Eastern Washington vineyards thrive in heat wave—here’s why!
PASCO, Wash. — A scorching heat wave moving its way through the state has a large impact on local agriculture. But one Tri-Cities vineyard said it hasn’t been a problem. They said for the most part, the heat is helping the wine harvest.
With high heats in the forecast, Lacey Lybeck, the manager of Sagemoor Vineyards assures us the grapes are thriving.
Lybeck said, “The vines are soaking up the hot temperatures and actually using this heat to stop growth and put all of the energy into those wine grapes that we’ll pick.”
So, what makes wine grapes different from other crops?
“As temperatures increase, the vines are able to use that sunlight in their photosynthesis to produce more sugars and concentrated flavors in the grapes,” Lybeck answered. “Those vines are able to really put all that sunlight to good use and concentrate that energy into the cluster development.”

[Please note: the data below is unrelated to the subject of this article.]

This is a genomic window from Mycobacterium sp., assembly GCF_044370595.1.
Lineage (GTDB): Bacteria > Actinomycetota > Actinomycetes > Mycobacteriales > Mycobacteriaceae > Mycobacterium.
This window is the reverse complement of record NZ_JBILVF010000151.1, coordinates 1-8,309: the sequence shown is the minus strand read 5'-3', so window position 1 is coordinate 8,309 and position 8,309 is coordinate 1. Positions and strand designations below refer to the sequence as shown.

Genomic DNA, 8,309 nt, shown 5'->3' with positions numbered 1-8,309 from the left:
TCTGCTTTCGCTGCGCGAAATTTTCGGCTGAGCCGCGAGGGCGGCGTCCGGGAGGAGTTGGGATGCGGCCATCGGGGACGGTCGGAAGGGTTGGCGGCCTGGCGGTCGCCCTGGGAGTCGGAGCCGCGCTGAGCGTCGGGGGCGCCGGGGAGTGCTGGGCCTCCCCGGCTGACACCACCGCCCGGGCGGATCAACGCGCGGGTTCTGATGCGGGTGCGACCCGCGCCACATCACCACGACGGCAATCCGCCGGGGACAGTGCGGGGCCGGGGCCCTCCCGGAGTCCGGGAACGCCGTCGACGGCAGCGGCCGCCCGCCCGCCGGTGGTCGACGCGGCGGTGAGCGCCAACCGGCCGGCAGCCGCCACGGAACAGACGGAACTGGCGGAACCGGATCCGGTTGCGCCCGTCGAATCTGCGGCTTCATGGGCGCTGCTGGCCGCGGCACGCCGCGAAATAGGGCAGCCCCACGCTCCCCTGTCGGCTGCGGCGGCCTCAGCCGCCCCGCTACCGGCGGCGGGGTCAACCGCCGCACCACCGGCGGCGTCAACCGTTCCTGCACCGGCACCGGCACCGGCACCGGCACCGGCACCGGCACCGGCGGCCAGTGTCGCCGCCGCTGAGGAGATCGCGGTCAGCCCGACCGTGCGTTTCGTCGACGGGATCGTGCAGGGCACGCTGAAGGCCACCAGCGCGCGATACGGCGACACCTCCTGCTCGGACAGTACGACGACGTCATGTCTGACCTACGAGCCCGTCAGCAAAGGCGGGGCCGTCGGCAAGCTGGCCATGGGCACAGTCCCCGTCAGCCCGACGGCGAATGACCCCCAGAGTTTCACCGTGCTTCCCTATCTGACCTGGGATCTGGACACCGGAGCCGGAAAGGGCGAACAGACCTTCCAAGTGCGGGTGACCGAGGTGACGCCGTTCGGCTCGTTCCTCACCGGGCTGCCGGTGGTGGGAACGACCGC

Last year’s early heat wave, Lybeck said, brought an early harvest. With the late spring this year, she said they thought the vineyard would have a late harvest season. They said wine grape harvesting season begins in the end of August.
“We were expecting a really late season up until the end of June and then once we started seeing these warm days. Now it’s putting us kind of right on track to have a harvest that is more moderate,” Lybeck said.
Lybeck said wine grapes typically thrive in about 95 degree weather. She said not is all lost, even though the temperatures will reach triple digits. She said the leaves become an umbrella to protect Sagemoor’s 350 acres of grapes during times of high heat.
“They’re protected underneath that nice layer of leaves to keep them cool,” Lybeck said.
She did say there are some varieties of wine grapes that don’t enjoy the heat as much, such as Sauvignon Blanc and white varieties. She said reds tend to do great in the heat.
Even if we might not be enjoying the heat, the grapes at Bacchus and Dionysus Vineyard sure are.
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